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Contrary to what many people may believe – and let it be noted that this statement comes at the cost of sounding presumptuous, something we are all already guilty of – death is not the ultimate tragedy. Maybe there was a grain of truth in what Rowling said; that death is “but the next great adventure.” But that’s for the well organised minds, something many of us sadly don’t possess.

But we aren’t going to analyse what Rowling had meant by talking about death in the Philosopher’s Stone; nor are we going to debate why death should, or should not, be feared.

What the greatest tragedy is… is turning into the kind of person you never wished to become. The kind of person you, for all your childhood and adolescent and maybe even the early years of your adulthood, have resented. We are all stupid in our teens to think the world will let us be who we want to be; that it will make way for us to walk the path to our destinies. After all, why shouldn’t it?

You will eventually turn into that very same person. And here’s the tricky part; no one will grab you by your shoulders and throw you into that mould. You, and you yourself, will do it. Maybe you’ll be aware as this transformation is happening; or maybe that cloud of worries that always looms above your head as an adult will mercifully keep you in the dark. But there will come a time when you’ll wake up and see yourself in the mirror, and identify that change hiding between the wrinkles on your face, among the greys in your hair. It will be the weight that has caused the slight slump of your shoulders, the vacuum that has sucked out the zest you once held.

And you’ll start to hate yourself for the person you’ve become, the same person from whom you at one point of time had wanted to be as far as possible. It will frustrate you, at least to begin with. Especially if you were unwitting to this change as you allowed it to happen… then it will hit you in the face like an incredible gust of wind that knocks you down. From there, you can either choose to accept it, which will mean two things at the same time; that you can live a peaceful life going forward but also that you laid your arms, and with it yourself, in doing so. But, if you wish to fight, you get to tell yourself at the end of it all that you stayed true to yourself; it was a painful, frustratingly agonising journey, but you didn’t let it push you down.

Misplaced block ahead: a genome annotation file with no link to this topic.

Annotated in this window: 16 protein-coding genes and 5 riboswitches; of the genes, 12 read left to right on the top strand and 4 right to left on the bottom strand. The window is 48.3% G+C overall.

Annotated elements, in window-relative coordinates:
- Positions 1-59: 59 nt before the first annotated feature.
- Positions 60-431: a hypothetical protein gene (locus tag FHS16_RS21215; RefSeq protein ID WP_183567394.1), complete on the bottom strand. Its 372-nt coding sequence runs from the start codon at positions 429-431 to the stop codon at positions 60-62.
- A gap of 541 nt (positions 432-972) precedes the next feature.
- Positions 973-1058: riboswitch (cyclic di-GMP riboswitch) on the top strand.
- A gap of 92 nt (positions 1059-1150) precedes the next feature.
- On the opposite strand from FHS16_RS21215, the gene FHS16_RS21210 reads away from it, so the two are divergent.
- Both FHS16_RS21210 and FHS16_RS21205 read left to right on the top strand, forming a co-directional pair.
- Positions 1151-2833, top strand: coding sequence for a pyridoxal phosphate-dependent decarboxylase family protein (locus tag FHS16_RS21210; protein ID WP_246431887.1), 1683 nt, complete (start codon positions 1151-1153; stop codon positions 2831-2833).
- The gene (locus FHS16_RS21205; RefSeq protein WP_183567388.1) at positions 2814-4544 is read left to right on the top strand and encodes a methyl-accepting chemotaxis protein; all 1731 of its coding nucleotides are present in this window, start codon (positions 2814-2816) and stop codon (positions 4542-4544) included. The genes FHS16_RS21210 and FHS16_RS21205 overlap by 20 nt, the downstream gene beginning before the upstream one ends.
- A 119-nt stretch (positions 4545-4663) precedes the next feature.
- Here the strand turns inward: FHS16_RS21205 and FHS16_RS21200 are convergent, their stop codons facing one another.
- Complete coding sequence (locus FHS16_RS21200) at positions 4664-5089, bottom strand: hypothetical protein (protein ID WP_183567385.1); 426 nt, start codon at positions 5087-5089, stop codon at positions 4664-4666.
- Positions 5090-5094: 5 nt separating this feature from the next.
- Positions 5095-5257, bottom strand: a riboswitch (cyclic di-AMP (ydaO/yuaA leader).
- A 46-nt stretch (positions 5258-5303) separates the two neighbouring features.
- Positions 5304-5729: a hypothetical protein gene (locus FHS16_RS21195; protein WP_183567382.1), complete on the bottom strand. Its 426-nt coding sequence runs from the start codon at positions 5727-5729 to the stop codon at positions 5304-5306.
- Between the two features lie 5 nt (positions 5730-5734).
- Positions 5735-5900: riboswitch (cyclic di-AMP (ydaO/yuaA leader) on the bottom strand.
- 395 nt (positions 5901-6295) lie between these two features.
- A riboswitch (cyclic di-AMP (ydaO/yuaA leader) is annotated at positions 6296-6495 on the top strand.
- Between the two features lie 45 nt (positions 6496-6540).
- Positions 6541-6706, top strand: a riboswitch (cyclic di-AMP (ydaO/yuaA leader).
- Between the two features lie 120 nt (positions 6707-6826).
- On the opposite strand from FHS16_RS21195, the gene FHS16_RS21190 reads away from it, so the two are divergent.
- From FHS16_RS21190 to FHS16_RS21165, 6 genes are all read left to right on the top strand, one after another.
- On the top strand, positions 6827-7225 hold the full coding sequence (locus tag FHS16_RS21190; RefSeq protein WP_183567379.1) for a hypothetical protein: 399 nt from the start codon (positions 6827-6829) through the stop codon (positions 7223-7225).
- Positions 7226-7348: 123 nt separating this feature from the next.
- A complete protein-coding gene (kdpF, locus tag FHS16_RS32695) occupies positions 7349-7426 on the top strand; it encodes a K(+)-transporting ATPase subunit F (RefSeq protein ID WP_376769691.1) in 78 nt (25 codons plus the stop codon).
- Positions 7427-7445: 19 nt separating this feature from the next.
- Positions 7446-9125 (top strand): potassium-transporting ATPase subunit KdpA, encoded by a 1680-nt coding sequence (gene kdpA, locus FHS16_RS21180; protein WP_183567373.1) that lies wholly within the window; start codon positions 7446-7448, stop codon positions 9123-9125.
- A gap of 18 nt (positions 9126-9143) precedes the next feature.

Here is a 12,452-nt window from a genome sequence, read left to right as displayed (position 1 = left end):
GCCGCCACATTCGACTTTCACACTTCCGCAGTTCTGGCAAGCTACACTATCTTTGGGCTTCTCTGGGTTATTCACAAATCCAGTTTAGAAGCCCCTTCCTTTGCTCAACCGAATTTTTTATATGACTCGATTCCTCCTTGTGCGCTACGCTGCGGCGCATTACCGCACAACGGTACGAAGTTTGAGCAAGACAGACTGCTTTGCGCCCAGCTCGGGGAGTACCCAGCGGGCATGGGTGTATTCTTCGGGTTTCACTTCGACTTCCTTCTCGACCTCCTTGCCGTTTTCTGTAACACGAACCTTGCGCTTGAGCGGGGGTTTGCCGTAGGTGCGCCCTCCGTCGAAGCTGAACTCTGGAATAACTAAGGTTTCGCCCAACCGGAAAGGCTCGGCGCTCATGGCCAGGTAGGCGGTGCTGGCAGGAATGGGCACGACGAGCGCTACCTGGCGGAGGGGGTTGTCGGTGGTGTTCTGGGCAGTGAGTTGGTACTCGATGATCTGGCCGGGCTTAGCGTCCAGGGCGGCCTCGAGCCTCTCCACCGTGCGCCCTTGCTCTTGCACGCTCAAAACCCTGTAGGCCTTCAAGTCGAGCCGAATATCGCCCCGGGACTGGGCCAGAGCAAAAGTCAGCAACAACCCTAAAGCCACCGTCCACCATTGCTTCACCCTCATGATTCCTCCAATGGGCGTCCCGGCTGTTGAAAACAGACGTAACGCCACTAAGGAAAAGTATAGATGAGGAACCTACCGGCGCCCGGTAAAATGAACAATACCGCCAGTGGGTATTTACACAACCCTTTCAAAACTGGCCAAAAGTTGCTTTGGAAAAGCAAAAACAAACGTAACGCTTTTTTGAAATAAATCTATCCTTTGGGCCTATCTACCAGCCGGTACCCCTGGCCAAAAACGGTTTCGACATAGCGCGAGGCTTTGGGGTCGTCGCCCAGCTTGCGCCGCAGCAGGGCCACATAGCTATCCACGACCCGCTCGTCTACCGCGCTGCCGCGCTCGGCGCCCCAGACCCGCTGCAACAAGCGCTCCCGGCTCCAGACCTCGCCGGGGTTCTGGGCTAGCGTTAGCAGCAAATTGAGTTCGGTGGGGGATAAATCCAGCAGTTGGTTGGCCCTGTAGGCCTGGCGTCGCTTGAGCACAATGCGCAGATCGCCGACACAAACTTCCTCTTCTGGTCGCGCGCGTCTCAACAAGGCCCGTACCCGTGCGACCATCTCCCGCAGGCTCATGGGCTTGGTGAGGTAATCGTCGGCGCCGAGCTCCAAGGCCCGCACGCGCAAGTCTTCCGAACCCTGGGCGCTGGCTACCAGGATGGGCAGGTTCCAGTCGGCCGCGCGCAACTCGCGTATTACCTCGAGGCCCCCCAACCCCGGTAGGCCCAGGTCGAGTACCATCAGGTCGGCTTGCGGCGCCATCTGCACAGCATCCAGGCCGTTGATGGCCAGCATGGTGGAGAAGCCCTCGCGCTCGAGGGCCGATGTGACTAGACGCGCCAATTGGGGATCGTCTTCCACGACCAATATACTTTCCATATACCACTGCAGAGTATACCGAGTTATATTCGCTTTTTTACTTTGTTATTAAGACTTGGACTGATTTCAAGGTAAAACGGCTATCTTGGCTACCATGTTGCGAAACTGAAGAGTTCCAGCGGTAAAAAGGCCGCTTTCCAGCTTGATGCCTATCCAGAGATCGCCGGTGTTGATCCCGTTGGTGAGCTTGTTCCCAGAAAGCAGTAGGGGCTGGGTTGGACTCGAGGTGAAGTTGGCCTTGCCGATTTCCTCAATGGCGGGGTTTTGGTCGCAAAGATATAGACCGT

Remember what Lazlo Bane sang in I’m No Superman (which you may remember from Scrubs), You’ve crossed the finish line, won the race but lost your mind. Was it worth it, after all?

Perhaps we have dillydallied quite a bit.

The center of focus of this episode, and the person in the midst of these thoughts, is Bandem. Throughout his childhood, he harboured what we can call a sense of dislike towards The Tyrant; who you may recall from some of the earlier episodes of our documentary.

The Tyrant was named so – by the boys in the club – because of who he was; a self-righteous, cynical man who always wore what Anpag called a worry-groove on his forehead. Who, as a patriarch of the highest order with a strict moral compass, the needle of which would always be conveniently tilted in his favour, led his family with an iron fist. The kind of man who Anpag admired.